The system we created was so easy to work with and quick to extend: adding new functionality was as easy as adding a new statement type, then deciding what it should do. This could be anything from simple things like characters talking or turning, to giving you evidence, to removing a question from someone. It was that simple, and allowed us to write each of the three cases quickly and efficiently. Once we’d eventually decided the plot for them, at least…

Screen Shot 2015-09-02 at 16.11.13

Solve the case! Click to play!

Thanks for reading this. There will probably be a bigger post-mortem coming soon!

The Monster Files: Cased Closed.

Posted by (twitter: @literalgames)
Monday, August 24th, 2015 10:30 pm



We’ve finally finished our interactive fiction game “The Monster Files”! We worked right up to the submission hour, and we’re really pleased with the game we’ve made! It has a load of content and we’ve already got some great reviews, so come check it out if you want!

Play it here!

Well done to everyone who finished a game! We had such a blast making ours. Now we’re off to rate some games.

We’re still working hard…

Posted by (twitter: @literalgames)
Monday, August 24th, 2015 4:17 am



We’re still working hard on our jam game here at Literal Games, and we’ve still got so much to do! Sound effects, final graphics, another case to write, and most importantly, polish!!




Our stream is still up, so come watch us if you’re feeling the post-compo blues!

Second Crime Scene

Posted by (twitter: @literalgames)
Sunday, August 23rd, 2015 5:36 pm

Episode 2 GIFComing to the end of the another day we’ve almost completed the second crime scene. Whilst the sharp-eyed may spot that we still need to change the backdrop, work on the storyline is finished and we’re turning to other elements of the game… (how mysterious!).

Check it out and watch us struggle on into the night at:



Posted by (twitter: @literalgames)
Sunday, August 23rd, 2015 5:39 am


Our first case is done and ready to play! We’d love it if you gave it a try and told us what you think!

Play it here!

You can click on the characters to ask them questions, and you can use/show evidence to people by clicking on the evidence then on a person.

Give us any feedback here, or on our stream. We’ve still got lots of work to do, so come watch us!


Our first murder scene…

Posted by (twitter: @literalgames)
Saturday, August 22nd, 2015 8:22 pm


We’ve just finished implementing our first case! It’s a murder mystery at the circus, and it’s no laughing matter! We’ve created a very sturdy base for creating more episodes, so we’re hoping for a very story rich game.


We’re off to bed now, but follow us on twitter if you’re interested in knowing when we stream tomorrow morning!

‘Composing’ the ‘Soundtrack’

Posted by (twitter: @literalgames)
Saturday, August 22nd, 2015 4:54 pm

We finally have some music up on our Soundcloud so go check that out and let us know how we’re doing!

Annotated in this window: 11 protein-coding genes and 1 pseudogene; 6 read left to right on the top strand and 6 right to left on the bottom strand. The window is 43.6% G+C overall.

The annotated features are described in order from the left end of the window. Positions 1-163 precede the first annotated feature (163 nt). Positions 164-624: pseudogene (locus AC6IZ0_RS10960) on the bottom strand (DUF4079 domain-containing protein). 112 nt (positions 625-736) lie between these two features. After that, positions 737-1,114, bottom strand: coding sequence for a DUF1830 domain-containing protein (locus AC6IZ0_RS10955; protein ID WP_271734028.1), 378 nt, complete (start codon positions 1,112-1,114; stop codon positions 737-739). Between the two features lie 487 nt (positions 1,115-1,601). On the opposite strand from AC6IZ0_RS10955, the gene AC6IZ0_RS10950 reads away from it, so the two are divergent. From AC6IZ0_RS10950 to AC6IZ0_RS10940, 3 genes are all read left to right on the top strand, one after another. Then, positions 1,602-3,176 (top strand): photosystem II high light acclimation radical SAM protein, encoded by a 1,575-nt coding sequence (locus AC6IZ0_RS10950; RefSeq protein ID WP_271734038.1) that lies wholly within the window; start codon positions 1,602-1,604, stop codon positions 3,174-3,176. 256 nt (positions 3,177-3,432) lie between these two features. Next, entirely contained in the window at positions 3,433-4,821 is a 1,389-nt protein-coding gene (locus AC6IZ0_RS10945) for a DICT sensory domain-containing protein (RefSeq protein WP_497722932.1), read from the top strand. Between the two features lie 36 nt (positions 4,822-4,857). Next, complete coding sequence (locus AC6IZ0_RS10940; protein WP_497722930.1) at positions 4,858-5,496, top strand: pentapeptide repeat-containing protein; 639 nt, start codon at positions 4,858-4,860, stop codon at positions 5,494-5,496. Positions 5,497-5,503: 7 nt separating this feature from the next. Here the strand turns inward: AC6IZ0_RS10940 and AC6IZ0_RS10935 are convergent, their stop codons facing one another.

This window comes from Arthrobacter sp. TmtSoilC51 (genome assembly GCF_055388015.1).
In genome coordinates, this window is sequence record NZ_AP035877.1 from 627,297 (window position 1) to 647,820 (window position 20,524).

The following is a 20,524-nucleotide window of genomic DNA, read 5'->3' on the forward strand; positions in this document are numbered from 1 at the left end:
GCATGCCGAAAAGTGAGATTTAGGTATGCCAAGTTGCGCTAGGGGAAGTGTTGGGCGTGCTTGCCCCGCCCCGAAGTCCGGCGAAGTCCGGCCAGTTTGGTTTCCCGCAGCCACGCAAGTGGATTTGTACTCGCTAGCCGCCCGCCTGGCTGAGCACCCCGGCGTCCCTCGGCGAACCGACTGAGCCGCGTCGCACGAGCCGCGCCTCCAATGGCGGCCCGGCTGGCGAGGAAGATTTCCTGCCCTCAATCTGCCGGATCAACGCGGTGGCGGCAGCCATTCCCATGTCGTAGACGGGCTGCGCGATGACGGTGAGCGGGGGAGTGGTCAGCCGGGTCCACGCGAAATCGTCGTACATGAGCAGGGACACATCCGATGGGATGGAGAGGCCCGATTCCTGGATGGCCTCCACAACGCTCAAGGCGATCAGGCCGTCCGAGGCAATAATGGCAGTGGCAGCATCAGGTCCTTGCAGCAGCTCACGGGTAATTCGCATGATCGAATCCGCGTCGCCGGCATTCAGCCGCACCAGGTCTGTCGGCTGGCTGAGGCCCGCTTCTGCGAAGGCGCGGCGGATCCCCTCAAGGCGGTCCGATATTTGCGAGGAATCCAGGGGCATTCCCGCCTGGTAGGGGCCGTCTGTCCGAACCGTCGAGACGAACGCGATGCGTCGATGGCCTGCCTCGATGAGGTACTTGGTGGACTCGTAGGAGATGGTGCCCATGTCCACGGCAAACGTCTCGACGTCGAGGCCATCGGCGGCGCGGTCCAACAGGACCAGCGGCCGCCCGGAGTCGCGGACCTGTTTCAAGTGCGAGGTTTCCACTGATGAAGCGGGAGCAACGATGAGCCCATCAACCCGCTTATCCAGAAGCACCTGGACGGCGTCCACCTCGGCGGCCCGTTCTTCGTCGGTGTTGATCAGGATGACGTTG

We’re also dialogue writing at the moment, so join us to see how many puns it’s possible to fit into one game!


Story time!

Posted by (twitter: @literalgames)
Saturday, August 22nd, 2015 1:21 pm


We’re well under way making our interactive fiction game. The features are in, and we even put together a little story to test it. It’s a circus mystery, with strongmen and clowns! Give it a try here: http://natpat.net/games/ludumdare/LD33

Can you solve the mystery of the missing nose?


Animating a Monster

Posted by (twitter: @literalgames)
Saturday, August 22nd, 2015 11:07 am

Look: it’s a monster!



And it can walk (work in progress)!

WALKGame is coming along nicely, there are clowns and monsters and we hope it’s a bit of a different take on the theme!

See more of our stuff and give us any feedback on our stream, or just come say hi!



Dialog trees and clowns?!

Posted by (twitter: @literalgames)
Saturday, August 22nd, 2015 7:18 am


We’re rapidly making progress here at Literal Games! I’m working on our dialog tree structure, our artist is working on lots of pixelly people, the fight system is coming on well and mysterious music has been echoing throughout the house. Come watch us stream and help us work out whodunnit (because we need help writing the stories).



First Sprites!

Posted by (twitter: @literalgames)
Saturday, August 22nd, 2015 4:44 am

Any opinions or critique are great!


We’ve created a few characters, although these are the first of many, so there’s a long way to go. Prototyping is also happening at a good pace, and there’s lots of fun and chatting to be had on our stream:


Brainstorming down, now for bed!

Posted by (twitter: @literalgames)
Friday, August 21st, 2015 9:25 pm


It’s 3am for us, so now we’ve got the start of an idea in our head we’re heading off to bed. Our idea revolves around detective work, accusations, and silly fights!


We’re going to be back streaming in a few hours time, follow us on Twitter if you want to know when!